When the Government have been told that they need to “get real” not just by me in Committee but by the court of public opinion after the scandalous events of last year, they need to toughen up and get a grip on overseas territories and Crown dependencies because they facilitate illicit financial activity on a global scale, but the same excuses follow and have been trotted out today: the UK does not have the constitutional legitimacy for the overseas territories and Crown dependencies; and the territories are supposedly adhering to international standards anyway, so making them adopt public registers of beneficial ownership is not necessary. We are also told that the Government do want the territories and dependencies to adopt such registers, that they are working towards that, and that in the light of the progress made the threat of an Order in Council is unnecessary.

The Government say that the time will be right when the rest of world follows the UK’s lead and that they will set a global benchmark for financial territories. At the sixth sitting of the Bill Committee, the Minister told us that only when the time is right and only when there is an international standard for public registers of beneficial ownership will it be imperative for our overseas territories and Crown dependencies to follow suit. He actually claimed that the Crown dependencies and overseas territories with financial centres are already way ahead of “most jurisdictions”, including most G20 nations, on tax transparency. We were told that they are doing enough and that now was not the time to upset the applecart with public registers, particularly when they have agreed to adopt centralised registers. The Minister may recognise his own words from Committee in response to an amendment of mine that was pretty much identical to new clause 6:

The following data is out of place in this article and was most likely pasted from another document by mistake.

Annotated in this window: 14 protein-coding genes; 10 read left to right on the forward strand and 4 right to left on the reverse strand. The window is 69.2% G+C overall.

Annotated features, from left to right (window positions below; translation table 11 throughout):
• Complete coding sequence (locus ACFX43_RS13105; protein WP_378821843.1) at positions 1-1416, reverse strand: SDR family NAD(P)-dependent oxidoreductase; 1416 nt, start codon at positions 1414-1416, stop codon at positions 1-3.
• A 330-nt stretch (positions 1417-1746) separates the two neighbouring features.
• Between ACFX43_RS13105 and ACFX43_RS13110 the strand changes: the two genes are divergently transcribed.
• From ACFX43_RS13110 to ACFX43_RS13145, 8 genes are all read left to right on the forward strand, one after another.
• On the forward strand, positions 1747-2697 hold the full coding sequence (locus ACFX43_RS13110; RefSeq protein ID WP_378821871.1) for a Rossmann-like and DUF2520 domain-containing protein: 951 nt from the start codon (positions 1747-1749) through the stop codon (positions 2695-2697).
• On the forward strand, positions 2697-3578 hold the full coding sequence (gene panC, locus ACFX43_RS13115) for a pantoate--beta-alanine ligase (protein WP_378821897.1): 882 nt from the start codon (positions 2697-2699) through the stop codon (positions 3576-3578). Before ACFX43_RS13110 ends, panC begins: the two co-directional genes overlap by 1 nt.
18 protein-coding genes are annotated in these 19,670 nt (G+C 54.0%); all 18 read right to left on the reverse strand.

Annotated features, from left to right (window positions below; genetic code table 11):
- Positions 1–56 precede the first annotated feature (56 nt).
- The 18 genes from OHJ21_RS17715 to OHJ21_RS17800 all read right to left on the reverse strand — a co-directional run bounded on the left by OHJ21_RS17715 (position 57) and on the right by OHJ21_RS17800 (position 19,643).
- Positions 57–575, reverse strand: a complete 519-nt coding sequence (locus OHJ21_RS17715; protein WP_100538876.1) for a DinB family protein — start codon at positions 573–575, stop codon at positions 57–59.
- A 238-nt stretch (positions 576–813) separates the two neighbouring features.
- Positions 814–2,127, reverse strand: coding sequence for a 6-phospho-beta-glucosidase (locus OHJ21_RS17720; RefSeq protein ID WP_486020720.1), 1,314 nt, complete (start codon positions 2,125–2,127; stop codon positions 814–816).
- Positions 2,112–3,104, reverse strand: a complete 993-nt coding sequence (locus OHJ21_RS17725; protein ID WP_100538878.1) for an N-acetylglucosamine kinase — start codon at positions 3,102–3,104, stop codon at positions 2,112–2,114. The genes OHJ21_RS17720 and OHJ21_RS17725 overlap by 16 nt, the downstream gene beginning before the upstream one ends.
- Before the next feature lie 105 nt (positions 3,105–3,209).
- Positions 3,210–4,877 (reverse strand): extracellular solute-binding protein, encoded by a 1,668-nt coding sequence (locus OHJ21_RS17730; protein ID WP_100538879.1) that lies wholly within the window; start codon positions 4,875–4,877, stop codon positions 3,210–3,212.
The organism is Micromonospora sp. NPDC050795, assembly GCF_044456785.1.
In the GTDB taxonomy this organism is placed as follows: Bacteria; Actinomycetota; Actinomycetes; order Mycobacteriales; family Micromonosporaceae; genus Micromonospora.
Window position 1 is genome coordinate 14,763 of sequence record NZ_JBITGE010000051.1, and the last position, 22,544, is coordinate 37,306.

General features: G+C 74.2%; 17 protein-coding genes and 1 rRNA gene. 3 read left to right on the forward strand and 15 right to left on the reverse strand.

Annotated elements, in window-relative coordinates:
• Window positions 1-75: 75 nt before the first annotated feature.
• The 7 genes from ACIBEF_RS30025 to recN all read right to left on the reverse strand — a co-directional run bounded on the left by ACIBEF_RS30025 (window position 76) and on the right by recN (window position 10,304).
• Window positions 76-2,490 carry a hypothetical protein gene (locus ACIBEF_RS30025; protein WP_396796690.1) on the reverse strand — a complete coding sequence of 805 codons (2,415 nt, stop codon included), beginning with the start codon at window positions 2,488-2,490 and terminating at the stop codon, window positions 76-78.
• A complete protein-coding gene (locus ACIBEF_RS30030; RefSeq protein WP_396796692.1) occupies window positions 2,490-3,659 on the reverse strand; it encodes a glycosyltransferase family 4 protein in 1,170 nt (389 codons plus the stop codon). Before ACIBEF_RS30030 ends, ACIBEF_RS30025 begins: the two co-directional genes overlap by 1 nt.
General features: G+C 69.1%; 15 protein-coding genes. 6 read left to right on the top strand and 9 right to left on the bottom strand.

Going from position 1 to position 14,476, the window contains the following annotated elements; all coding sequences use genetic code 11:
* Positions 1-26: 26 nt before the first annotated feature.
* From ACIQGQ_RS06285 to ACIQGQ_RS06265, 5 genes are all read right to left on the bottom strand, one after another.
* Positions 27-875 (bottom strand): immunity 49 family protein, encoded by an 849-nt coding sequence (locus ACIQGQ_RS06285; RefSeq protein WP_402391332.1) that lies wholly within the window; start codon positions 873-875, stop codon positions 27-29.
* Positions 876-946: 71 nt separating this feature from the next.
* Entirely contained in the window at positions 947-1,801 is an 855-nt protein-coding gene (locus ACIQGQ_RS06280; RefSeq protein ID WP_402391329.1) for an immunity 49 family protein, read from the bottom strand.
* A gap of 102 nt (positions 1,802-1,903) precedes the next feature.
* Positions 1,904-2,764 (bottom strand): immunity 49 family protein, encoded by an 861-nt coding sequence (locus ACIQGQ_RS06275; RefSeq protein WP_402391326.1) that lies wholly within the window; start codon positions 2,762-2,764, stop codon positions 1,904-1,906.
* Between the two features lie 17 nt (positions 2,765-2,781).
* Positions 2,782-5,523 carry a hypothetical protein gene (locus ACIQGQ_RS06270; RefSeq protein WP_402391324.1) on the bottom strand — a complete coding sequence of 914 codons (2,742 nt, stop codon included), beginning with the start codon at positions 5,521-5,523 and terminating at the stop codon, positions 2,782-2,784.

“I certainly think that these places”— the overseas territories and Crown dependencies—

“have come 90% of the way, and we should see whether that works for us. We all have the intention”— to adopt public registers—

“and the United Kingdom is leading by example.”

In response to our threat of an Order in Council, he said:

“The new clause is a very strong measure. We should not impose our will on the overseas territories and Crown dependencies when they have come so far.”

This is the interesting bit:

“It is important to recognise that we have got where we have through cajoling, working together and peer group pressure, which…makes a real difference.”––[Official Report, Criminal Finance Public Bill Committee, 22 November 2016;
c. 199-200.]

That already seems slightly contradictory.

On the one hand, we hear that we cannot legislate for the dependencies. In fact, I remember the Minister calling me—someone whose parents suffered the worst excesses of the British empire—a neo-imperialist. It was certainly the first time that anyone has called me a neo-colonialist or whatever it was. At the same time, however, we clearly are able to do something and have the option to stop turning a blind eye and to turn inactivity into activity. The Minister himself insisted that the proposal was a “strong measure” that is less preferable to his own formula of cajoling and behind-the-scenes pressure.